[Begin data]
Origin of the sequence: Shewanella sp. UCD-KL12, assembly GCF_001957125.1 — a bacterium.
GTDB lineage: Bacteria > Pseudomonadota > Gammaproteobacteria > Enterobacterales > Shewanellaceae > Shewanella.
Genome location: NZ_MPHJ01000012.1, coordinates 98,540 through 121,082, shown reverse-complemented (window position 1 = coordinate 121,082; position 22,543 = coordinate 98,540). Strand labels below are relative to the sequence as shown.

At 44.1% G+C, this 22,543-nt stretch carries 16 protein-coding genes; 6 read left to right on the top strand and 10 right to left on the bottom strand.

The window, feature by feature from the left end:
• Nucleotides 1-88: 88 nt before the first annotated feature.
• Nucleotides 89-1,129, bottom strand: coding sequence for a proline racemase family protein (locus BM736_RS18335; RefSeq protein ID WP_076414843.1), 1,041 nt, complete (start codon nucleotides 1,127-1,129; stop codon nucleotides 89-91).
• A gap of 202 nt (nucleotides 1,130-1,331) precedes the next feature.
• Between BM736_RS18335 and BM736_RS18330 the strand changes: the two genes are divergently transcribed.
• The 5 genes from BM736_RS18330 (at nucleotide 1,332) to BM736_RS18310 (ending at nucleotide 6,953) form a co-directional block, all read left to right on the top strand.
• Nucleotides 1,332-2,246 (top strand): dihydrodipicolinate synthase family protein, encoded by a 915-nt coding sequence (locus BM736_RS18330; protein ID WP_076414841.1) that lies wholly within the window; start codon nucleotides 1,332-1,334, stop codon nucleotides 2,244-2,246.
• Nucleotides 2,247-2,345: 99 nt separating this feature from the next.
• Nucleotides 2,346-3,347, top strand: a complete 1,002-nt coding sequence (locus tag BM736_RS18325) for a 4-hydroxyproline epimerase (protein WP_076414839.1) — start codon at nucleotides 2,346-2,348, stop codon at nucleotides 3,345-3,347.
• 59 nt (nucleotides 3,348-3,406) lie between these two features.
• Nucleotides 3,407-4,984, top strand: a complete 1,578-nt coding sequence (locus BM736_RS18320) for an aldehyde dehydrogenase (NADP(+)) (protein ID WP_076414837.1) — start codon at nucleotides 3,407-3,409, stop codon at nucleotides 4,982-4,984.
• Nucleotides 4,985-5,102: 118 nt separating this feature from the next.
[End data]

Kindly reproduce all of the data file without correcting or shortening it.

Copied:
Origin of the sequence: Shewanella sp. UCD-KL12, assembly GCF_001957125.1 — a bacterium.
GTDB lineage: Bacteria > Pseudomonadota > Gammaproteobacteria > Enterobacterales > Shewanellaceae > Shewanella.
Genome location: NZ_MPHJ01000012.1, coordinates 98,540 through 121,082, shown reverse-complemented (window position 1 = coordinate 121,082; position 22,543 = coordinate 98,540). Strand labels below are relative to the sequence as shown.

At 44.1% G+C, this 22,543-nt stretch carries 16 protein-coding genes; 6 read left to right on the top strand and 10 right to left on the bottom strand.

The window, feature by feature from the left end:
• Nucleotides 1-88: 88 nt before the first annotated feature.
• Nucleotides 89-1,129, bottom strand: coding sequence for a proline racemase family protein (locus BM736_RS18335; RefSeq protein ID WP_076414843.1), 1,041 nt, complete (start codon nucleotides 1,127-1,129; stop codon nucleotides 89-91).
• A gap of 202 nt (nucleotides 1,130-1,331) precedes the next feature.
• Between BM736_RS18335 and BM736_RS18330 the strand changes: the two genes are divergently transcribed.
• The 5 genes from BM736_RS18330 (at nucleotide 1,332) to BM736_RS18310 (ending at nucleotide 6,953) form a co-directional block, all read left to right on the top strand.
• Nucleotides 1,332-2,246 (top strand): dihydrodipicolinate synthase family protein, encoded by a 915-nt coding sequence (locus BM736_RS18330; protein ID WP_076414841.1) that lies wholly within the window; start codon nucleotides 1,332-1,334, stop codon nucleotides 2,244-2,246.
• Nucleotides 2,247-2,345: 99 nt separating this feature from the next.
• Nucleotides 2,346-3,347, top strand: a complete 1,002-nt coding sequence (locus tag BM736_RS18325) for a 4-hydroxyproline epimerase (protein WP_076414839.1) — start codon at nucleotides 2,346-2,348, stop codon at nucleotides 3,345-3,347.
• 59 nt (nucleotides 3,348-3,406) lie between these two features.
• Nucleotides 3,407-4,984, top strand: a complete 1,578-nt coding sequence (locus BM736_RS18320) for an aldehyde dehydrogenase (NADP(+)) (protein ID WP_076414837.1) — start codon at nucleotides 3,407-3,409, stop codon at nucleotides 4,982-4,984.
• Nucleotides 4,985-5,102: 118 nt separating this feature from the next.